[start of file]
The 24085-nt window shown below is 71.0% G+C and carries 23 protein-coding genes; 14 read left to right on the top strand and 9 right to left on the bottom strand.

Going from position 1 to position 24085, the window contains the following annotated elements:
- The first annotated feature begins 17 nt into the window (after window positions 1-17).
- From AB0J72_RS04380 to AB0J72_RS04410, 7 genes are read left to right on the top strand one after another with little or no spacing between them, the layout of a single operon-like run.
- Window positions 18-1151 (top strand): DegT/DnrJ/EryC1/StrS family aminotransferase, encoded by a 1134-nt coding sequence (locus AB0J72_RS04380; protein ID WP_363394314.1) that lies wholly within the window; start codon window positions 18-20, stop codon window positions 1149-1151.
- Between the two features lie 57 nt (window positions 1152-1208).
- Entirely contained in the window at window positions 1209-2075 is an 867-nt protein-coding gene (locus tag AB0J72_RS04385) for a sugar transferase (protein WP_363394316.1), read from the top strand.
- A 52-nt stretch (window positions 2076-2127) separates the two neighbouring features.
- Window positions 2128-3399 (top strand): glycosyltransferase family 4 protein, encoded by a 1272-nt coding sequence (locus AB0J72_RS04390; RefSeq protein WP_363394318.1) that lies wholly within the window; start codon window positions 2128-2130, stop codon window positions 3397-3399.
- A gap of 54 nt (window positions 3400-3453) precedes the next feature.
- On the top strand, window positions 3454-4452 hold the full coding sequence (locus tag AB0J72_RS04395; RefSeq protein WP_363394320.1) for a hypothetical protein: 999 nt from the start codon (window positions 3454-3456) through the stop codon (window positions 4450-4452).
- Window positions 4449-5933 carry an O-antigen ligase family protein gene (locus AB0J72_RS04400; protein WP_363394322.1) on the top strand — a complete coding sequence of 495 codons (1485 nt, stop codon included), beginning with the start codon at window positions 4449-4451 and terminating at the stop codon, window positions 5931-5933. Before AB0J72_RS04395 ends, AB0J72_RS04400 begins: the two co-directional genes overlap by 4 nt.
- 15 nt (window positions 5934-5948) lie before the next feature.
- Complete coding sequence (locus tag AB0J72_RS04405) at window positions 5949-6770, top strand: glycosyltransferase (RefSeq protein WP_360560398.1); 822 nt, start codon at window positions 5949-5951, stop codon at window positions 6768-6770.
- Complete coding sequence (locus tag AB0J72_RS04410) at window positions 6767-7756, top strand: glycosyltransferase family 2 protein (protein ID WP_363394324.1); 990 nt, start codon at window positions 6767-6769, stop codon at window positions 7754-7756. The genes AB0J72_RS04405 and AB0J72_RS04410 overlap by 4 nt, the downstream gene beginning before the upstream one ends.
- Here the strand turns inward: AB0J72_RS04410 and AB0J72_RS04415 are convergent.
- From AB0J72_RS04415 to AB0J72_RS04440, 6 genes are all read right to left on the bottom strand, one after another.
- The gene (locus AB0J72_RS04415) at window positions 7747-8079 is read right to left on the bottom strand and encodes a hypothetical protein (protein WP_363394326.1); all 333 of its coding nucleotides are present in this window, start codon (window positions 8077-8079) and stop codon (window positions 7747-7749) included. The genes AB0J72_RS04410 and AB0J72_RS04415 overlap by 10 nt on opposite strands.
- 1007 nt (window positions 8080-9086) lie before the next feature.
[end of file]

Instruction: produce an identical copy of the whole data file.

The 24085-nt window shown below is 71.0% G+C and carries 23 protein-coding genes; 14 read left to right on the top strand and 9 right to left on the bottom strand.

Going from position 1 to position 24085, the window contains the following annotated elements:
- The first annotated feature begins 17 nt into the window (after window positions 1-17).
- From AB0J72_RS04380 to AB0J72_RS04410, 7 genes are read left to right on the top strand one after another with little or no spacing between them, the layout of a single operon-like run.
- Window positions 18-1151 (top strand): DegT/DnrJ/EryC1/StrS family aminotransferase, encoded by a 1134-nt coding sequence (locus AB0J72_RS04380; protein ID WP_363394314.1) that lies wholly within the window; start codon window positions 18-20, stop codon window positions 1149-1151.
- Between the two features lie 57 nt (window positions 1152-1208).
- Entirely contained in the window at window positions 1209-2075 is an 867-nt protein-coding gene (locus tag AB0J72_RS04385) for a sugar transferase (protein WP_363394316.1), read from the top strand.
- A 52-nt stretch (window positions 2076-2127) separates the two neighbouring features.
- Window positions 2128-3399 (top strand): glycosyltransferase family 4 protein, encoded by a 1272-nt coding sequence (locus AB0J72_RS04390; RefSeq protein WP_363394318.1) that lies wholly within the window; start codon window positions 2128-2130, stop codon window positions 3397-3399.
- A gap of 54 nt (window positions 3400-3453) precedes the next feature.
- On the top strand, window positions 3454-4452 hold the full coding sequence (locus tag AB0J72_RS04395; RefSeq protein WP_363394320.1) for a hypothetical protein: 999 nt from the start codon (window positions 3454-3456) through the stop codon (window positions 4450-4452).
- Window positions 4449-5933 carry an O-antigen ligase family protein gene (locus AB0J72_RS04400; protein WP_363394322.1) on the top strand — a complete coding sequence of 495 codons (1485 nt, stop codon included), beginning with the start codon at window positions 4449-4451 and terminating at the stop codon, window positions 5931-5933. Before AB0J72_RS04395 ends, AB0J72_RS04400 begins: the two co-directional genes overlap by 4 nt.
- 15 nt (window positions 5934-5948) lie before the next feature.
- Complete coding sequence (locus tag AB0J72_RS04405) at window positions 5949-6770, top strand: glycosyltransferase (RefSeq protein WP_360560398.1); 822 nt, start codon at window positions 5949-5951, stop codon at window positions 6768-6770.
- Complete coding sequence (locus tag AB0J72_RS04410) at window positions 6767-7756, top strand: glycosyltransferase family 2 protein (protein ID WP_363394324.1); 990 nt, start codon at window positions 6767-6769, stop codon at window positions 7754-7756. The genes AB0J72_RS04405 and AB0J72_RS04410 overlap by 4 nt, the downstream gene beginning before the upstream one ends.
- Here the strand turns inward: AB0J72_RS04410 and AB0J72_RS04415 are convergent.
- From AB0J72_RS04415 to AB0J72_RS04440, 6 genes are all read right to left on the bottom strand, one after another.
- The gene (locus AB0J72_RS04415) at window positions 7747-8079 is read right to left on the bottom strand and encodes a hypothetical protein (protein WP_363394326.1); all 333 of its coding nucleotides are present in this window, start codon (window positions 8077-8079) and stop codon (window positions 7747-7749) included. The genes AB0J72_RS04410 and AB0J72_RS04415 overlap by 10 nt on opposite strands.
- 1007 nt (window positions 8080-9086) lie before the next feature.